Sunday, June 22, 2008

Upstairs/Downstairs and Conventional Morality

CB DeMille was nothing if not a conventional moralist. The Golden Chance, which has rightly been commented upon as a Cinderella story, is also Dickensian, with obvious parallels between the character of Mary Martin and Nancy, the abused and eventually murdered wife of thief Bill Sykes in Oliver Twist. Unlike Dickens, however, DeMille has no real interest in social reform. His Mary is not to be pitied for her situation in the same way we feel for Nancy. Mary chose to degrade herself with an unsuitable marriage below her station. DeMille, therefore, affords (likely unintentionally) a particularly twisted entertainment to the working-class women of the time—fantasies about being Cinderella at the ball and smug satisfaction at watching one of their betters pulled down off her pedestal and treated just as they would be treated by the ruling class.

Were DeMille willing to toss out his moral compass, he would have left no doubt about Mary’s instant availability to Roger upon the death of her husband. But for DeMille, the sanctity of marriage and knowing one’s place are far more important than individual happiness. There are many enforcers of the status quo: Mrs. Hillary’s maid, who gives Mary a dressing down for dressing up; Steve Denby, who sneers that Mary is no better than him just because she is a judge’s daughter; Mrs. Hillary, who uses Mary for financial gain and then makes sure Mary can’t do the same with Mrs. Hillary’s loaned jewelry. Despite the possibility of physical harm, Mary never seriously entertains leaving her husband and seems distraught when he is killed. There is no look of relief on her face that he is finally out of her life for good, and no final clinch with Roger. She probably realizes that Roger will never believe that Mrs. Hillary put her up to the deception, that is, if Mary would be so disloyal to her class again as to betray the Hillarys. And that will never happen. Mary will have a rough time as a single woman—and she deserves it, DeMille seems to imply.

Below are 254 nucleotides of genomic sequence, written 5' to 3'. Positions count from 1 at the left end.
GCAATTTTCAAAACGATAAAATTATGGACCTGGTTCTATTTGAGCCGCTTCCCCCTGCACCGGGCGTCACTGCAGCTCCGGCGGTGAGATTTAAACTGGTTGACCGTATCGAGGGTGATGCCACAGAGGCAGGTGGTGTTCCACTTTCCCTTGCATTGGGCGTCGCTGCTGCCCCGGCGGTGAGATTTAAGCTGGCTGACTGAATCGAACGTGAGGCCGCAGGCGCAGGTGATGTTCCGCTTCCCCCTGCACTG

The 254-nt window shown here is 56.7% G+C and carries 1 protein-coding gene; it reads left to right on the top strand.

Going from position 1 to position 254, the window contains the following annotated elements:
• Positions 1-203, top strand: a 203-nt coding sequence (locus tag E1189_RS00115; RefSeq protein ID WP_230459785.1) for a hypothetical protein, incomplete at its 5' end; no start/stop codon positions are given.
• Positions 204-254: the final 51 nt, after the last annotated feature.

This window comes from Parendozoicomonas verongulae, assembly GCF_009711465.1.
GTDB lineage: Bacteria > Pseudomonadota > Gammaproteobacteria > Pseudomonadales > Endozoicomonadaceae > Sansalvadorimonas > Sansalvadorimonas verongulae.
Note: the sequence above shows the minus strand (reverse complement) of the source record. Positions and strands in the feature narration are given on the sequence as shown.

In 1919, DeMille will have more fun with social convention in Don’t Change Your Husband (working again with the writer of The Golden Chance, Jeanie Macpherson). Still affirming the sanctity of marriage, DeMille allows his upper-class heroine, played by Gloria Swanson, to divorce her wealthy, but inattentive and slovenly husband to marry a man of her own social standing who turns out to be far more flawed than her husband. She, too, playacts at a costume ball at which her would-be lover is dressed as a king and she as a queen. Already in enviable circumstances, the characters must impersonate royalty to find suitable models for their aspirations and feelings. Her first husband reforms to win her back—affirming that he now takes marriage seriously and as something not to be taken for granted. No harm, no foul in this case. The larger transgression, it would appear, is betraying your own kind.

The superior-quality melodramas that comprise the genre of Women's films have remained surprisingly true to form over the years. Take a look at the films of Douglas Sirk and his spiritual protege Todd Haynes and see their inspiration in these early Women's films from the dawn of movie-making.


Brian said...

Marylin, I believe your comparison of the Golden Chance to its DVD-mate Don't Change Your Husband has isolated a major concern of DeMille's that I for one had not contemplated in that much depth.